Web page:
'Instant Family' Movie Review
Writer/director Sean Anders has made a nice little living for himself spotlighting dysfunctional families in his films, including 2013’s above-average We’re the Millers to the recent Daddy’s Home films (the first was decent, the second—awful). Anders continues that theme in the surprisingly worthwhile Instant Family, a tearjerk-omedy (is that a thing?) starring Mark Wahlberg and Rose Byrne as a family who adopt three Latino siblings into their upper-class whitebread world.
What starts out as a none-too-subtle advertisement for adoption and foster care gradually unfolds as a legit movie that’s both touching and funny. (Instant Family, we’re told, is inspired by a true story; Anders and his wife Beth adopted three kids themselves seven years ago.) It’s cut from the same cloth as the smarter films by John Hughes (i.e. Planes, Trains, and Automobiles) and Judd Apatow (Funny People, This is 40)—deftly blending humor and heart into the complete package.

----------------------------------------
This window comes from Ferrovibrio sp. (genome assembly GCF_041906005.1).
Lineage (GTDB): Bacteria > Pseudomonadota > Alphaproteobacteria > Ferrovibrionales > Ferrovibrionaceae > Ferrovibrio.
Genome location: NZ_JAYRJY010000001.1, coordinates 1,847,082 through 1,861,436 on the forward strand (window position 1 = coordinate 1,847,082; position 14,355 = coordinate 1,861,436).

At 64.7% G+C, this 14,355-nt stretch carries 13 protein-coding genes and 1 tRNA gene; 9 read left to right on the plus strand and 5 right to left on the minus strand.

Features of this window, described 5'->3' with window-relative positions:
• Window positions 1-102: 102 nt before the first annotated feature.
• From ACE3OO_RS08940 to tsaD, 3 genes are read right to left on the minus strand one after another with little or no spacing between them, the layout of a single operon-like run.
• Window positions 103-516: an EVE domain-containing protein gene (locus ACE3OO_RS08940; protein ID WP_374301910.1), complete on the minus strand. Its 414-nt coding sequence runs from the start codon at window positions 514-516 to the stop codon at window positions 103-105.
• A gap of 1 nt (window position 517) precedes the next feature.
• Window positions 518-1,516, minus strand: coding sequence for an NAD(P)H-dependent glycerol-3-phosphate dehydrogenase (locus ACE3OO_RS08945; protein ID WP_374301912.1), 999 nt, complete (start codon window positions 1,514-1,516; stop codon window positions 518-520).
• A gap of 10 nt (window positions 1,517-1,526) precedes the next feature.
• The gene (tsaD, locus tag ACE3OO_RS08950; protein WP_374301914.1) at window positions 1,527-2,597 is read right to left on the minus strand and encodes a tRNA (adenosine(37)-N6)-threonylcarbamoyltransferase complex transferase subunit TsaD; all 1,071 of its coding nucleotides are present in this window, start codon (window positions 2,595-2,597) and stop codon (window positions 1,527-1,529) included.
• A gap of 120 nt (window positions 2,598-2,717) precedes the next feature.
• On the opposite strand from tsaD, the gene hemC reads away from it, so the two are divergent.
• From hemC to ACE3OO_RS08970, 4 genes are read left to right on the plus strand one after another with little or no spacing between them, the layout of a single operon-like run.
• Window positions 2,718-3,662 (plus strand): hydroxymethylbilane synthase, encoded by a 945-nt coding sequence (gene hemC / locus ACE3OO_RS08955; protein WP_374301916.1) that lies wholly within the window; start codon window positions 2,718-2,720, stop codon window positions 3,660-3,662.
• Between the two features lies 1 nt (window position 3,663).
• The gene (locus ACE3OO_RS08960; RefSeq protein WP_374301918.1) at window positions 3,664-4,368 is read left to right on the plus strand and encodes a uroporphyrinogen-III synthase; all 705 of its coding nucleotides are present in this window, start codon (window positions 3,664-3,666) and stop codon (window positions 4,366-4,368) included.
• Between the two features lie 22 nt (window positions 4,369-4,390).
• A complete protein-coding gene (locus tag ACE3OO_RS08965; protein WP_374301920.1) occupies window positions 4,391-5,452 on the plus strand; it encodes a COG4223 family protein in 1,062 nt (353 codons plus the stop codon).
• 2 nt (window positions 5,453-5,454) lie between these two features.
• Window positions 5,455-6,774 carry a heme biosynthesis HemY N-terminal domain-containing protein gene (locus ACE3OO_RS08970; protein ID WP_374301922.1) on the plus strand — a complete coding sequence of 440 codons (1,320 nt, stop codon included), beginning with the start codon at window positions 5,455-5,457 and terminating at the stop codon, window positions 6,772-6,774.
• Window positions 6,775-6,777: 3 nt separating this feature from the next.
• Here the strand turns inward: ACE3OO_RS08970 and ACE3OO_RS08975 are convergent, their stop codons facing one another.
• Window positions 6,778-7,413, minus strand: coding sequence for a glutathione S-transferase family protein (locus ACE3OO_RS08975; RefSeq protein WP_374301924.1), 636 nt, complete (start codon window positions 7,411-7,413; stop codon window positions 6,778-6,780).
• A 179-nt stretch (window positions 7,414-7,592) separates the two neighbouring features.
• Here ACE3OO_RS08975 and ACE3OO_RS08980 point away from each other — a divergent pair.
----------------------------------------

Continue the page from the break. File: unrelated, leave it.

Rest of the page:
Wahlberg and Byrne are Pete and Ellie Wagner, a pair of house flippers (he’s the brawn, she’s the designer) who decide to look into adopting a kid. After a meeting with foster care counselors Sharon and Karen (a hilarious, scene-stealing Tig Notaro and Octavia Spencer), they’re invited the couple to an adoption fair, where they see teenager Lizzy (Isabela Moner) and are instantly intrigued. When the agency tells Pete and Ellie that Lizzy also has two younger siblings, the couple balks at first, but eventually—during a laugh-out-loud dinner scene with their extended family—the couple decides to go all-in, bringing all three kids into their home.
From there, we get a good helping of the ol’ new-parent tropes (child has tantrum/adult winds up covered in food, teenager walks out, etc), but Anders manages to keep things fresh throughout—a testament to both his own writing and to the solid work of his cast, particularly Byrne. A veteran second-fiddle (in everything from Bridesmaids to Spy to the Neighbors flicks), she finally gets a chance to stand on her own, and she absolutely hits it out of the park.
Even when a predictable third-act twist arrives, followed by the even-more-predictable resolution, Instant Family avoids feeling stale. There is enough bonafide hilarity bouncing off each moment of gut-wrenching drama to prevent the film from getting bogged down, either one way or the other. There was no shortage of opportunities for Instant Family to careen off the rails, devolving into goofy slapstick or a schmaltzy mess, but it confidently and brilliantly stays on track, and the result is one of the more surprisingly pleasant rides of the year.